Example like kick drums, explosions, gunshots, loud instruments which have a sharp attack and you want to capture all those transient detail.
This is where the extra 20 dB available headroom comes handy.
Why You Choose Kali LP 6 or LP 8 over other audio monitors
There are some important differences to consider when you compare the Kali LP series Audio Monitors to other monitors that might be in a similar price range or even more expensive.
First – Both of the monitor Kali LP 6 and Kali LP 8 are very clean monitors.
The distortion levels are extremely low. Kali Audio claims that the LP Series has lowest distortion of all other audio monitors in D Class Amplification.
This gives us great transparency and great clarity when reproducing the sound.
The front panel port of both of the monitors are very specifically designed to reduce noise that might come from air rushing in and out when you are reproducing low frequencies sound.
The wave guide in the LP 6 and the LP 8 has also been very specifically designed to create phase coherency whether you're hearing direct signal or reflected signal.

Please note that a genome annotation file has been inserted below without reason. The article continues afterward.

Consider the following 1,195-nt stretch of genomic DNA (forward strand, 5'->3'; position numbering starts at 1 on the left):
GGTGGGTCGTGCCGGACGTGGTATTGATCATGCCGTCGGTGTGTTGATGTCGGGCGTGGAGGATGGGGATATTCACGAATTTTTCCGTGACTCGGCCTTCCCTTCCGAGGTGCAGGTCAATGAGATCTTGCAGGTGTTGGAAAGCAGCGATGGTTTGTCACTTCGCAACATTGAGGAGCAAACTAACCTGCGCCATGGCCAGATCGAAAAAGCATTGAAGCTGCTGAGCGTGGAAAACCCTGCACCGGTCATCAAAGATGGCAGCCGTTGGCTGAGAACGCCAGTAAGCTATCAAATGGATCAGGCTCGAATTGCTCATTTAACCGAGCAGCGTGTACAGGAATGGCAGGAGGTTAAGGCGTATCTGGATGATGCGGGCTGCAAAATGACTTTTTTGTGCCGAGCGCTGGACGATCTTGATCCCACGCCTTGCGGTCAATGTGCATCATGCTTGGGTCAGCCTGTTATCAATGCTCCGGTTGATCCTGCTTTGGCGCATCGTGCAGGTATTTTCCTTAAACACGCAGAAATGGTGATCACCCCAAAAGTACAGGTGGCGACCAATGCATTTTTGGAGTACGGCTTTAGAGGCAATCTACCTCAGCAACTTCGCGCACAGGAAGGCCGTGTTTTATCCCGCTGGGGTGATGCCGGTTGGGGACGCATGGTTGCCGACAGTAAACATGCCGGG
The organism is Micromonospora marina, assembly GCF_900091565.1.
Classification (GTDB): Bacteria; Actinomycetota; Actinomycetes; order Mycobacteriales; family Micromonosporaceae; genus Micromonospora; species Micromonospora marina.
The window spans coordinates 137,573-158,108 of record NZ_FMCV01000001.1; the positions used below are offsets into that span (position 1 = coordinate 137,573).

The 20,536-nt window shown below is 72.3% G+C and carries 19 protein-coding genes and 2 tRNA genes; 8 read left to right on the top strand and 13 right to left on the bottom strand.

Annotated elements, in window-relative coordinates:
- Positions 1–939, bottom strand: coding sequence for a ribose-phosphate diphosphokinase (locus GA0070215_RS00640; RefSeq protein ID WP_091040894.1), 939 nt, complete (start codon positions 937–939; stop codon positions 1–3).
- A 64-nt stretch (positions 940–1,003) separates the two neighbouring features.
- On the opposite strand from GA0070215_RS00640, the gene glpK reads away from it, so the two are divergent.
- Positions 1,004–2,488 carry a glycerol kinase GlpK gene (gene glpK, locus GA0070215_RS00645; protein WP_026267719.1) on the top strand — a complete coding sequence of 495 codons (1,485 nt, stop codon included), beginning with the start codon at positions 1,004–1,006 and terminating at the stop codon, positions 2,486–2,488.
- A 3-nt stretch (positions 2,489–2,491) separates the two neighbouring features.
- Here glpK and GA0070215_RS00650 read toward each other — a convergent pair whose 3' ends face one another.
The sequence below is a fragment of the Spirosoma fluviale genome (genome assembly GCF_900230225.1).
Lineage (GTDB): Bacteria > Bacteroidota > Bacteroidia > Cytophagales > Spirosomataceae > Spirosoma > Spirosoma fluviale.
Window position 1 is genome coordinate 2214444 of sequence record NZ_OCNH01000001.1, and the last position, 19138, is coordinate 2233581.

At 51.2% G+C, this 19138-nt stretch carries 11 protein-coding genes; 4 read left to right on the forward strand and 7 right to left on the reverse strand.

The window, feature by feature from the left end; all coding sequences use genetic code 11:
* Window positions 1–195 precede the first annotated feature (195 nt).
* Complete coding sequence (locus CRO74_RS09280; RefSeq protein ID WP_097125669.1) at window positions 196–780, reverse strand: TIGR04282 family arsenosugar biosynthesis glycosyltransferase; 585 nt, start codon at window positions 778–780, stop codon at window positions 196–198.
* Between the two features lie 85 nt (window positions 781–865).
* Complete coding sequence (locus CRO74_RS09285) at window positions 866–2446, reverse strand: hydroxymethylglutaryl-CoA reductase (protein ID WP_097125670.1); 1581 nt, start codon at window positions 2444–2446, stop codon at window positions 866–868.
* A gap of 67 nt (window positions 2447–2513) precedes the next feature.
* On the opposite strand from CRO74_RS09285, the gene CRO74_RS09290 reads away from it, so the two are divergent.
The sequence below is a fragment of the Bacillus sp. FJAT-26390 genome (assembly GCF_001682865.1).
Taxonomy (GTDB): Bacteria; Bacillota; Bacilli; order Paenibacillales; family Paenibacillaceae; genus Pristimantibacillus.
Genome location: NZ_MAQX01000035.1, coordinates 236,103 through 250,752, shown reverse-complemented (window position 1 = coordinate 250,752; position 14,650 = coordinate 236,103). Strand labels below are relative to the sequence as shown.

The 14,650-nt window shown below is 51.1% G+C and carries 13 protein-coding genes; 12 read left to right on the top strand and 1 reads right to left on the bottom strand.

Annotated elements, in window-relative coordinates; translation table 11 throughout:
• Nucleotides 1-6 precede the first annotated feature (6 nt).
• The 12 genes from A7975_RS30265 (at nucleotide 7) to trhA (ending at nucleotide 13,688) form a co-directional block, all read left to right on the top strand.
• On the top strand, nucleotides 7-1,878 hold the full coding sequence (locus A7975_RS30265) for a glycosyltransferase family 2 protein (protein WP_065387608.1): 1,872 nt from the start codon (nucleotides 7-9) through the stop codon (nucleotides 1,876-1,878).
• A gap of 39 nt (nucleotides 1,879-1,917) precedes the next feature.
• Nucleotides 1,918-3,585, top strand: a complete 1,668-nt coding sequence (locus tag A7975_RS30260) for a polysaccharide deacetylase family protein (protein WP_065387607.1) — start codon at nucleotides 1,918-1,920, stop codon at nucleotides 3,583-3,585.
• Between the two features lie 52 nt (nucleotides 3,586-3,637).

This will enhance the width of the stereo field as well as being able to pinpoint locate sources within that stereo field.
Control Panel of the LP 6 and LP 8 Studio Monitor
The back panel of the LP 6 and the LP 8 have an identical control system.
And offers a lots of power option for adapting these monitors to match the requirement of your studio.
They have balanced input option on both quarter inch as well as XLR format jacks.
It also have a -10 dB level RCA input option. This is a great option for consumer level electronics and home stereo system or when you're connecting your computer, phone or your music player.
LP 6 and LP 8 also have an input sensitivity control which goes from - ∞ up to +6 dB.
Typically you'll set this to 0 dB but if you do need to balance a level of multiple speakers then you can use the input sensitivity control option to do so.
The Dip Switches
You will notice at the top-back of the audio monitor there are numbers of different diagrams.
The diagram represents the effects you will get when you engage and disengage the dip switches that are below the diagram.